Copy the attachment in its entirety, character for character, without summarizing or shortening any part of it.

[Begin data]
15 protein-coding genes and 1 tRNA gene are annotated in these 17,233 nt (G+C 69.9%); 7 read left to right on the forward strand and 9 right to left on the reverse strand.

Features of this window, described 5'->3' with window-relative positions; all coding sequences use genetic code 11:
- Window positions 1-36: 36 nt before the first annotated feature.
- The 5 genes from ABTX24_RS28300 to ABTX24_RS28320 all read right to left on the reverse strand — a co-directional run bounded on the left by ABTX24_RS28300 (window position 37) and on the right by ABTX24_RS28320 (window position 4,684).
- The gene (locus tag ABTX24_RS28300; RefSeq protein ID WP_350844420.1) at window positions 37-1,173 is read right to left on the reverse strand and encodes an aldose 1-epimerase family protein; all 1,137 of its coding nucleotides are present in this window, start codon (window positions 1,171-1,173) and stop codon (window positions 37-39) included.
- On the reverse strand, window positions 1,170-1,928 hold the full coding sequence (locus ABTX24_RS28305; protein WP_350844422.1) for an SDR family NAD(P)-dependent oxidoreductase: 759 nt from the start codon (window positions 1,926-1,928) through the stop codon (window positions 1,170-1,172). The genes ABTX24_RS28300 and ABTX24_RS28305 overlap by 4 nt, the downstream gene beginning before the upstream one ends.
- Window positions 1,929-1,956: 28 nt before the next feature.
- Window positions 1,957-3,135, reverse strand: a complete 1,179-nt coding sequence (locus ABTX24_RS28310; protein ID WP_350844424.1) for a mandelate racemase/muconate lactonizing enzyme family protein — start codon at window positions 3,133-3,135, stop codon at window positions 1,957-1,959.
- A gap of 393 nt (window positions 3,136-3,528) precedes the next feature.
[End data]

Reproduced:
15 protein-coding genes and 1 tRNA gene are annotated in these 17,233 nt (G+C 69.9%); 7 read left to right on the forward strand and 9 right to left on the reverse strand.

Features of this window, described 5'->3' with window-relative positions; all coding sequences use genetic code 11:
- Window positions 1-36: 36 nt before the first annotated feature.
- The 5 genes from ABTX24_RS28300 to ABTX24_RS28320 all read right to left on the reverse strand — a co-directional run bounded on the left by ABTX24_RS28300 (window position 37) and on the right by ABTX24_RS28320 (window position 4,684).
- The gene (locus tag ABTX24_RS28300; RefSeq protein ID WP_350844420.1) at window positions 37-1,173 is read right to left on the reverse strand and encodes an aldose 1-epimerase family protein; all 1,137 of its coding nucleotides are present in this window, start codon (window positions 1,171-1,173) and stop codon (window positions 37-39) included.
- On the reverse strand, window positions 1,170-1,928 hold the full coding sequence (locus ABTX24_RS28305; protein WP_350844422.1) for an SDR family NAD(P)-dependent oxidoreductase: 759 nt from the start codon (window positions 1,926-1,928) through the stop codon (window positions 1,170-1,172). The genes ABTX24_RS28300 and ABTX24_RS28305 overlap by 4 nt, the downstream gene beginning before the upstream one ends.
- Window positions 1,929-1,956: 28 nt before the next feature.
- Window positions 1,957-3,135, reverse strand: a complete 1,179-nt coding sequence (locus ABTX24_RS28310; protein ID WP_350844424.1) for a mandelate racemase/muconate lactonizing enzyme family protein — start codon at window positions 3,133-3,135, stop codon at window positions 1,957-1,959.
- A gap of 393 nt (window positions 3,136-3,528) precedes the next feature.